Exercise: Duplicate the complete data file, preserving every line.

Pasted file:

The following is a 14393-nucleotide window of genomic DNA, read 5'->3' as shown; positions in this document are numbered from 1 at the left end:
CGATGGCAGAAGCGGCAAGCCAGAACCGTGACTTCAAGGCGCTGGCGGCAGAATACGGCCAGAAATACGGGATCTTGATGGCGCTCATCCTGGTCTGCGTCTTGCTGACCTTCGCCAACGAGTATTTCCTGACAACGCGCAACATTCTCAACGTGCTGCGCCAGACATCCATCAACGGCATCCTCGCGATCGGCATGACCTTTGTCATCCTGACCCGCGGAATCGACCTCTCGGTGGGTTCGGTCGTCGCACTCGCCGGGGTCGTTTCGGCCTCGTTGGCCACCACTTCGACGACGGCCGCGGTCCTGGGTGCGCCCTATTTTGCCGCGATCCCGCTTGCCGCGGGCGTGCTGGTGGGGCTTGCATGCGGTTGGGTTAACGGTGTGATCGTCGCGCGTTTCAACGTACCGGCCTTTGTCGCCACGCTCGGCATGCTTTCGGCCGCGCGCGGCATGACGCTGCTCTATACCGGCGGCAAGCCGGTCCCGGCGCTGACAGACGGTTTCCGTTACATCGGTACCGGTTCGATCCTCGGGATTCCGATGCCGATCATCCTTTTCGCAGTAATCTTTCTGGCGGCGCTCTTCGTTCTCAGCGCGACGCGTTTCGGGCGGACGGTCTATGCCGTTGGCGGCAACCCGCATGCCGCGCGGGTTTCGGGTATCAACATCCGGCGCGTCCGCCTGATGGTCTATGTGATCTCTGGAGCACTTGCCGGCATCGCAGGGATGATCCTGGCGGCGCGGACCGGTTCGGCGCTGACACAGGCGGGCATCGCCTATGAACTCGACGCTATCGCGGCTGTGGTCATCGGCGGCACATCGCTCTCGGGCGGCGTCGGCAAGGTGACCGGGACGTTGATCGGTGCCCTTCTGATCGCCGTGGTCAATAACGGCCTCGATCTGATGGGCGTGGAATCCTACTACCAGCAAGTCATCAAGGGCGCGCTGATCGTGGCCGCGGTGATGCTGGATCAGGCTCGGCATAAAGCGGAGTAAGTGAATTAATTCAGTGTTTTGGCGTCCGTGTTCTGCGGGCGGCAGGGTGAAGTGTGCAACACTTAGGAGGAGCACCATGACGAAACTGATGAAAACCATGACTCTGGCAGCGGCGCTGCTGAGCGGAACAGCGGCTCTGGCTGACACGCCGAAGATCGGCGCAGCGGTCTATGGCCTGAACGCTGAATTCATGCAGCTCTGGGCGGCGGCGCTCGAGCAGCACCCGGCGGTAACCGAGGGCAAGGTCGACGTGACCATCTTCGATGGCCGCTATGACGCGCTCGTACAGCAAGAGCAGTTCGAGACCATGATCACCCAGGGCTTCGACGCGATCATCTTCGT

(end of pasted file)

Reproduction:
The following is a 14393-nucleotide window of genomic DNA, read 5'->3' as shown; positions in this document are numbered from 1 at the left end:
CGATGGCAGAAGCGGCAAGCCAGAACCGTGACTTCAAGGCGCTGGCGGCAGAATACGGCCAGAAATACGGGATCTTGATGGCGCTCATCCTGGTCTGCGTCTTGCTGACCTTCGCCAACGAGTATTTCCTGACAACGCGCAACATTCTCAACGTGCTGCGCCAGACATCCATCAACGGCATCCTCGCGATCGGCATGACCTTTGTCATCCTGACCCGCGGAATCGACCTCTCGGTGGGTTCGGTCGTCGCACTCGCCGGGGTCGTTTCGGCCTCGTTGGCCACCACTTCGACGACGGCCGCGGTCCTGGGTGCGCCCTATTTTGCCGCGATCCCGCTTGCCGCGGGCGTGCTGGTGGGGCTTGCATGCGGTTGGGTTAACGGTGTGATCGTCGCGCGTTTCAACGTACCGGCCTTTGTCGCCACGCTCGGCATGCTTTCGGCCGCGCGCGGCATGACGCTGCTCTATACCGGCGGCAAGCCGGTCCCGGCGCTGACAGACGGTTTCCGTTACATCGGTACCGGTTCGATCCTCGGGATTCCGATGCCGATCATCCTTTTCGCAGTAATCTTTCTGGCGGCGCTCTTCGTTCTCAGCGCGACGCGTTTCGGGCGGACGGTCTATGCCGTTGGCGGCAACCCGCATGCCGCGCGGGTTTCGGGTATCAACATCCGGCGCGTCCGCCTGATGGTCTATGTGATCTCTGGAGCACTTGCCGGCATCGCAGGGATGATCCTGGCGGCGCGGACCGGTTCGGCGCTGACACAGGCGGGCATCGCCTATGAACTCGACGCTATCGCGGCTGTGGTCATCGGCGGCACATCGCTCTCGGGCGGCGTCGGCAAGGTGACCGGGACGTTGATCGGTGCCCTTCTGATCGCCGTGGTCAATAACGGCCTCGATCTGATGGGCGTGGAATCCTACTACCAGCAAGTCATCAAGGGCGCGCTGATCGTGGCCGCGGTGATGCTGGATCAGGCTCGGCATAAAGCGGAGTAAGTGAATTAATTCAGTGTTTTGGCGTCCGTGTTCTGCGGGCGGCAGGGTGAAGTGTGCAACACTTAGGAGGAGCACCATGACGAAACTGATGAAAACCATGACTCTGGCAGCGGCGCTGCTGAGCGGAACAGCGGCTCTGGCTGACACGCCGAAGATCGGCGCAGCGGTCTATGGCCTGAACGCTGAATTCATGCAGCTCTGGGCGGCGGCGCTCGAGCAGCACCCGGCGGTAACCGAGGGCAAGGTCGACGTGACCATCTTCGATGGCCGCTATGACGCGCTCGTACAGCAAGAGCAGTTCGAGACCATGATCACCCAGGGCTTCGACGCGATCATCTTCGT